realize getting clean and sober is just the beginning. Once sobriety
is achieved, the process of rebuilding must begin. Often, an
addict feels overwhelmed and receives little or no help.
occurs when people lack ongoing support, structure, guidance
and the skills necessary to face the challenges of life after
achieving abstinence. Therefore,
DAPC’s programs focus on many areas of the client’s
life, ranging from social and family relationships, personal
and professional goals, health/fitness, and spirituality,
to independent living.
Program helps our clients move out of their addiction and into
clean and sober productive lives using a hands-on approach to help
them achieve their life goals.
|S.T.A.R.S. - 600 Broadway St., Longview, WA (360) 425-9600 ext. 10
program; Sharing, Talking, Achieving, Recovering, Sisterhood
(STARS) provides chemical dependency assessment and treatment
to women who
are pregnant or postpartum (up to one year post delivery,
regardless of birth outcome, adoption or foster care placement
of child) and
women with dependent children. We provide services to the
family and significant others of persons in treatment.
goal of our program is to reduce prenatal substance use among
patients to improve birth outcomes and infant development.
Specific targets of the program are:
identify women with chemical dependency problems who are
pregnant or are mother’s to children up to 1 year old.
positive pregnancy outcomes, healthy pregnancy and deliveries.
mothers to more resources in the community; parenting
classes, mental health, medical care, WIC,
- Decrease hospital
costs by having a healthy baby and mother for delivery
compliance between mom’s and CPS
- Assist with homelessness and food needs.
social and primary support for mothers
- Decrease jail
- Increase knowledge
about domestic violence
supplied by the Washington State Division of Alcohol and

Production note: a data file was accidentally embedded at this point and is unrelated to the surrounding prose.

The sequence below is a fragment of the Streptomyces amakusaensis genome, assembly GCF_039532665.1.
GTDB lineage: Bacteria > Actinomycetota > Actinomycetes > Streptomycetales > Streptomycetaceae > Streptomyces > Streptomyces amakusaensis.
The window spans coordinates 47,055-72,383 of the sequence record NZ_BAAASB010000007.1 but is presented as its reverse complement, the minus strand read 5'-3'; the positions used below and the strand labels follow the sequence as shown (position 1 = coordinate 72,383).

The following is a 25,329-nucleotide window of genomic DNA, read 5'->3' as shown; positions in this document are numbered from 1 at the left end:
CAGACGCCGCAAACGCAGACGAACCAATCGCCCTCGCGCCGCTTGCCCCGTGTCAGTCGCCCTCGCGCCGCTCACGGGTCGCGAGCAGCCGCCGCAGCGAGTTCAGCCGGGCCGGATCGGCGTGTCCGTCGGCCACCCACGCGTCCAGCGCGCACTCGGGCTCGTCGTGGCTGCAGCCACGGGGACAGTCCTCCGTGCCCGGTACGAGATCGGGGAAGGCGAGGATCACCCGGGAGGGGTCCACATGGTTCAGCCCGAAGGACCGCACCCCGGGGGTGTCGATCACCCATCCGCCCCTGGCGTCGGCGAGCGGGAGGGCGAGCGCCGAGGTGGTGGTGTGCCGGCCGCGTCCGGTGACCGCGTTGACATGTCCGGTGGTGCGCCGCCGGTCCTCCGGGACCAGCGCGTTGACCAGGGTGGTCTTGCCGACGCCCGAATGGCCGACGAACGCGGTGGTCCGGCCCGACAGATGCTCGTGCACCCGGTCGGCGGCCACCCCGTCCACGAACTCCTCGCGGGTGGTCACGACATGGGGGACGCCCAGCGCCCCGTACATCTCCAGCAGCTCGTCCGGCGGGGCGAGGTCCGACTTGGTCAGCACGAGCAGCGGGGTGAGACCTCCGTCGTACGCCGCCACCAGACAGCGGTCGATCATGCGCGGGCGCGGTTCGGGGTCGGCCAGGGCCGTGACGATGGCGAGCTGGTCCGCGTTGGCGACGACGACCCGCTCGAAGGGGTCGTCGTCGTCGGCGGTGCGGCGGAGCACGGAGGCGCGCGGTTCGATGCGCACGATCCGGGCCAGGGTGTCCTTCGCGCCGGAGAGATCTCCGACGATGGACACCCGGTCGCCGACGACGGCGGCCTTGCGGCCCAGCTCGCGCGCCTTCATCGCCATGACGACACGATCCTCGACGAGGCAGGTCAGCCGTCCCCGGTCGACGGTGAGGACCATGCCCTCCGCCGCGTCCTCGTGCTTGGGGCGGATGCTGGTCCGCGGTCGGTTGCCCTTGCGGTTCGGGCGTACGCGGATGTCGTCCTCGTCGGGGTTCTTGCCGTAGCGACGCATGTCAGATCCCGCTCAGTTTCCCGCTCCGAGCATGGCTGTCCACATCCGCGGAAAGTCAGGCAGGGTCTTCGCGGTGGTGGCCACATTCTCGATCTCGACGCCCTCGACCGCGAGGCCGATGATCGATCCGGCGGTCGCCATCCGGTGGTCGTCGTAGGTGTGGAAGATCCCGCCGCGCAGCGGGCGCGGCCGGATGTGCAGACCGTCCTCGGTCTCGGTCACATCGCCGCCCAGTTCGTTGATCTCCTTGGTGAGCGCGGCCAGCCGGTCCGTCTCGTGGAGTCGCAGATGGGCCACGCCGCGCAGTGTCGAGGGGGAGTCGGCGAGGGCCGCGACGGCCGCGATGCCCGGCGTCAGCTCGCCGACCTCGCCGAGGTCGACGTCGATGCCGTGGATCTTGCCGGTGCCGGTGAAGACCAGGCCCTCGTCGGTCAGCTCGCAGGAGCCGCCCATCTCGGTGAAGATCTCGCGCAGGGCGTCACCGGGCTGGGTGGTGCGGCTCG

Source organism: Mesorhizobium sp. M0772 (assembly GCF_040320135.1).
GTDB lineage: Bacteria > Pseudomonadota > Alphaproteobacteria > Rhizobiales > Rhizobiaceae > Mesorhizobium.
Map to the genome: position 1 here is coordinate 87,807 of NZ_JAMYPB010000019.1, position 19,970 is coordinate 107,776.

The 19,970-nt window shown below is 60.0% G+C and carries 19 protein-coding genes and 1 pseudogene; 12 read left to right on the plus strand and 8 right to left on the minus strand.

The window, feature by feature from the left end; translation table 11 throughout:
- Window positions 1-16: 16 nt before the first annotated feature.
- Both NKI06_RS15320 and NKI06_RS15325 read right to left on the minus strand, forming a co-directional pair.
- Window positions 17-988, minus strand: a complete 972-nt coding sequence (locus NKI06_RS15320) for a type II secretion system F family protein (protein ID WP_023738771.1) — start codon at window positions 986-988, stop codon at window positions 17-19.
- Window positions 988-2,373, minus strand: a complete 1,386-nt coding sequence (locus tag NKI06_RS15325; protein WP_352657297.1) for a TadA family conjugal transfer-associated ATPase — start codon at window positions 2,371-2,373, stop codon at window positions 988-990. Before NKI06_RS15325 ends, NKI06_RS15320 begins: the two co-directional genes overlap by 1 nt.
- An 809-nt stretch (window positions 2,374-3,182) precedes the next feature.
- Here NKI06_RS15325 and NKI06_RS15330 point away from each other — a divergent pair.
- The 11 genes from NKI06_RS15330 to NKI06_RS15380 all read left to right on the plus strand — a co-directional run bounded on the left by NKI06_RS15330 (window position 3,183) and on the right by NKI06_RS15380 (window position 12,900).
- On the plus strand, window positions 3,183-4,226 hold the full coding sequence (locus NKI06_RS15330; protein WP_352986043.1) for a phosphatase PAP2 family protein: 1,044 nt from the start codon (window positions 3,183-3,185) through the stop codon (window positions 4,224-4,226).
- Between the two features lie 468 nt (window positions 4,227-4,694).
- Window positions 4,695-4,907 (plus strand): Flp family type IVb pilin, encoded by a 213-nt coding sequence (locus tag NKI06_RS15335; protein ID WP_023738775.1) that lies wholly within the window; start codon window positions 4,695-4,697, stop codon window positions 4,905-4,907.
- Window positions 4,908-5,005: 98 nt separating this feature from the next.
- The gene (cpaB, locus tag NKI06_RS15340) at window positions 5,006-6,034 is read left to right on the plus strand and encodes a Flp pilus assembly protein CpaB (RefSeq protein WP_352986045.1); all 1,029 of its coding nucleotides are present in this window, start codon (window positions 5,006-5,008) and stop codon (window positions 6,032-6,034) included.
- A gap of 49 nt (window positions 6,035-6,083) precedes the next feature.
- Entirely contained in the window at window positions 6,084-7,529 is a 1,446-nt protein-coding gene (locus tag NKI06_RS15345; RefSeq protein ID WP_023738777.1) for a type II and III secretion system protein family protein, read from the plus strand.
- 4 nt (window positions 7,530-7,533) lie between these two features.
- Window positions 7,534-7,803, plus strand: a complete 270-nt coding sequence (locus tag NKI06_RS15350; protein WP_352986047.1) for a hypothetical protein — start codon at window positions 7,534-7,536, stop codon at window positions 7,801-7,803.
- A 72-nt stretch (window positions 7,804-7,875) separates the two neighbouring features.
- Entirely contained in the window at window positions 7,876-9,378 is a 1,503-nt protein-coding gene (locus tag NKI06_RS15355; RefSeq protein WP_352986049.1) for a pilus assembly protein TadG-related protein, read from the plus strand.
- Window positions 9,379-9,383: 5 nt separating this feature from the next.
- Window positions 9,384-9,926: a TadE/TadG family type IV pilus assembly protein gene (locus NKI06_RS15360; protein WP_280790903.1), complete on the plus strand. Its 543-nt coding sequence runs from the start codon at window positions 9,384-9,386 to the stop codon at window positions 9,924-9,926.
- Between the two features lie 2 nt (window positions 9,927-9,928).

Substance Abuse shows that:
treatment to substance abusing pregnant women reduced
healthcare costs of their drug exposed infants
dependent pregnant women who received treatment had healthier
abusing women who received chemical dependency treatment
prenatally were less likely to have
a low birth weight baby compared to women who did not
receive treatment (8.7%
- Women who
completed treatment had the best birth outcomes
In a sample of
365 substance abusing women in Washington State, birth outcomes
of women who received no treatment or who dropped out of
treatment early were compared to those who completed the full course
Results showed that women who received no treatment were
over three times more likely to deliver a baby prematurely, had
frequency of placental abruption, as well as a higher frequency
of fetal or infant deaths. (Washington State MOMS Project,
1999). Alcohol and drug abuse cannot be separated from the social,
emotional, and economic conditions in women’s lives. As a
community we must begin to develop systems that offer Cowlitz
County women, children and families coordinated, comprehensive
health, education and support services if we are to have
any hope of preventing or intervening early in alcohol and drug
in women and children.
PREGNANT, POSTPARTUM, PARENTING WOMEN’S RESIDENTIAL PROGRAM – 600 Broadway St., Longview,
WA (360) 425-9600 ext.11
residential treatment services for women includes chemical
dependency treatment services for 16 pregnant, postpartum,
parenting women. Addressing those issues specific to women
in relation to chemical dependency and their children.